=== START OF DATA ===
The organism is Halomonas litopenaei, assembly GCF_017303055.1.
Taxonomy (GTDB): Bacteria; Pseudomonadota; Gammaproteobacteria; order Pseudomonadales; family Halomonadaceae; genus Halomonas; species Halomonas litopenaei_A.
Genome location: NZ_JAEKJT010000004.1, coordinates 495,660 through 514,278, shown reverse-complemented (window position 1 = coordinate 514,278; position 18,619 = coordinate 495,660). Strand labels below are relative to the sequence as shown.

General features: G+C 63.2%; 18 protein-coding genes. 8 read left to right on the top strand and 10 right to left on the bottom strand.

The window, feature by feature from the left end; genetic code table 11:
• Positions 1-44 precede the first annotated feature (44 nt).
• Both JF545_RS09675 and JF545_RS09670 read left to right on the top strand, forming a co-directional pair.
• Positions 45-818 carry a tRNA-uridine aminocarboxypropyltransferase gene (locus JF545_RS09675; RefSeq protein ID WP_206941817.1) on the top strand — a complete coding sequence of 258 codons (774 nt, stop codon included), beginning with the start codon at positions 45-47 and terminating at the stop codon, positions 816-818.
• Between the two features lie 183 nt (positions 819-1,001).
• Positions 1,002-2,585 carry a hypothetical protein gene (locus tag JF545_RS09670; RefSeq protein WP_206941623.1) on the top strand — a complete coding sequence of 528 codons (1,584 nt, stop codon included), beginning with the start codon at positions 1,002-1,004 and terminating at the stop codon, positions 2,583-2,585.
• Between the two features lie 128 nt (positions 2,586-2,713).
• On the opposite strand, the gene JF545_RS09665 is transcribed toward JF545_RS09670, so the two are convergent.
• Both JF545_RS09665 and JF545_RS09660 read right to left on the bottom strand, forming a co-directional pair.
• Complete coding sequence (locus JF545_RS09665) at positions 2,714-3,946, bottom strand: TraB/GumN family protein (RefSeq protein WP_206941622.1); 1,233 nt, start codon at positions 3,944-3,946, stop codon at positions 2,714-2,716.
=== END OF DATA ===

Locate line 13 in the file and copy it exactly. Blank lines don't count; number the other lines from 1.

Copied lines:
• Both JF545_RS09665 and JF545_RS09660 read right to left on the bottom strand, forming a co-directional pair.